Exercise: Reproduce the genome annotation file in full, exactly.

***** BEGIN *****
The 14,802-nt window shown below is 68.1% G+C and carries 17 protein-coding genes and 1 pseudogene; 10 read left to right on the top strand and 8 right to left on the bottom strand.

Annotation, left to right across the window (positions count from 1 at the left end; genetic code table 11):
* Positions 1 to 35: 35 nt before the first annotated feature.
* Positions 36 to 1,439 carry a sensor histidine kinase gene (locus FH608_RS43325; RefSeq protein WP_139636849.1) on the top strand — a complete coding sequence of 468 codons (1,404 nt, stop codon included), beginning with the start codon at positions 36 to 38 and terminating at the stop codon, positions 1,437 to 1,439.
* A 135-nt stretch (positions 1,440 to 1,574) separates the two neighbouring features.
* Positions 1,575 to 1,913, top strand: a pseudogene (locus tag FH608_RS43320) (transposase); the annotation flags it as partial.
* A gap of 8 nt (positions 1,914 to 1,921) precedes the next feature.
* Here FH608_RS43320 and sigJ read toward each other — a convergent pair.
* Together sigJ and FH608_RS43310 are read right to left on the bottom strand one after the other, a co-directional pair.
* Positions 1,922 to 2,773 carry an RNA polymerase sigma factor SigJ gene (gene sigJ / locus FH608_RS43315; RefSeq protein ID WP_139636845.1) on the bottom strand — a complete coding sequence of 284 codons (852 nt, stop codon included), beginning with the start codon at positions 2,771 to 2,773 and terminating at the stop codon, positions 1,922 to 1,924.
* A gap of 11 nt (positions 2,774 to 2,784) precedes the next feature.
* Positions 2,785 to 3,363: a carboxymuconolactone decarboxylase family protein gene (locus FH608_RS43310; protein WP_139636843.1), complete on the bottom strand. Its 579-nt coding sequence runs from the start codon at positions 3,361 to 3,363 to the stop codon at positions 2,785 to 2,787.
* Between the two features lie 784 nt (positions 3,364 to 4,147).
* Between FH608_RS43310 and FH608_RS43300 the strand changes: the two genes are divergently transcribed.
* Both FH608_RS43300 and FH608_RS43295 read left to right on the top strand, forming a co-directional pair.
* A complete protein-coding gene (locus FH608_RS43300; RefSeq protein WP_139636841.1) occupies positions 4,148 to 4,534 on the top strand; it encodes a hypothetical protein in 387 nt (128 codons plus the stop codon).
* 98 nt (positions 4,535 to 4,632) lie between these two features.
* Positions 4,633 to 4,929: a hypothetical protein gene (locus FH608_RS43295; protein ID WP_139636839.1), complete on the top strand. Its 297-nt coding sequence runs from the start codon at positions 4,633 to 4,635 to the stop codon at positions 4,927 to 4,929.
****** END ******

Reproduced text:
The 14,802-nt window shown below is 68.1% G+C and carries 17 protein-coding genes and 1 pseudogene; 10 read left to right on the top strand and 8 right to left on the bottom strand.

Annotation, left to right across the window (positions count from 1 at the left end; genetic code table 11):
* Positions 1 to 35: 35 nt before the first annotated feature.
* Positions 36 to 1,439 carry a sensor histidine kinase gene (locus FH608_RS43325; RefSeq protein WP_139636849.1) on the top strand — a complete coding sequence of 468 codons (1,404 nt, stop codon included), beginning with the start codon at positions 36 to 38 and terminating at the stop codon, positions 1,437 to 1,439.
* A 135-nt stretch (positions 1,440 to 1,574) separates the two neighbouring features.
* Positions 1,575 to 1,913, top strand: a pseudogene (locus tag FH608_RS43320) (transposase); the annotation flags it as partial.
* A gap of 8 nt (positions 1,914 to 1,921) precedes the next feature.
* Here FH608_RS43320 and sigJ read toward each other — a convergent pair.
* Together sigJ and FH608_RS43310 are read right to left on the bottom strand one after the other, a co-directional pair.
* Positions 1,922 to 2,773 carry an RNA polymerase sigma factor SigJ gene (gene sigJ / locus FH608_RS43315; RefSeq protein ID WP_139636845.1) on the bottom strand — a complete coding sequence of 284 codons (852 nt, stop codon included), beginning with the start codon at positions 2,771 to 2,773 and terminating at the stop codon, positions 1,922 to 1,924.
* A gap of 11 nt (positions 2,774 to 2,784) precedes the next feature.
* Positions 2,785 to 3,363: a carboxymuconolactone decarboxylase family protein gene (locus FH608_RS43310; protein WP_139636843.1), complete on the bottom strand. Its 579-nt coding sequence runs from the start codon at positions 3,361 to 3,363 to the stop codon at positions 2,785 to 2,787.
* Between the two features lie 784 nt (positions 3,364 to 4,147).
* Between FH608_RS43310 and FH608_RS43300 the strand changes: the two genes are divergently transcribed.
* Both FH608_RS43300 and FH608_RS43295 read left to right on the top strand, forming a co-directional pair.
* A complete protein-coding gene (locus FH608_RS43300; RefSeq protein WP_139636841.1) occupies positions 4,148 to 4,534 on the top strand; it encodes a hypothetical protein in 387 nt (128 codons plus the stop codon).
* 98 nt (positions 4,535 to 4,632) lie between these two features.
* Positions 4,633 to 4,929: a hypothetical protein gene (locus FH608_RS43295; protein ID WP_139636839.1), complete on the top strand. Its 297-nt coding sequence runs from the start codon at positions 4,633 to 4,635 to the stop codon at positions 4,927 to 4,929.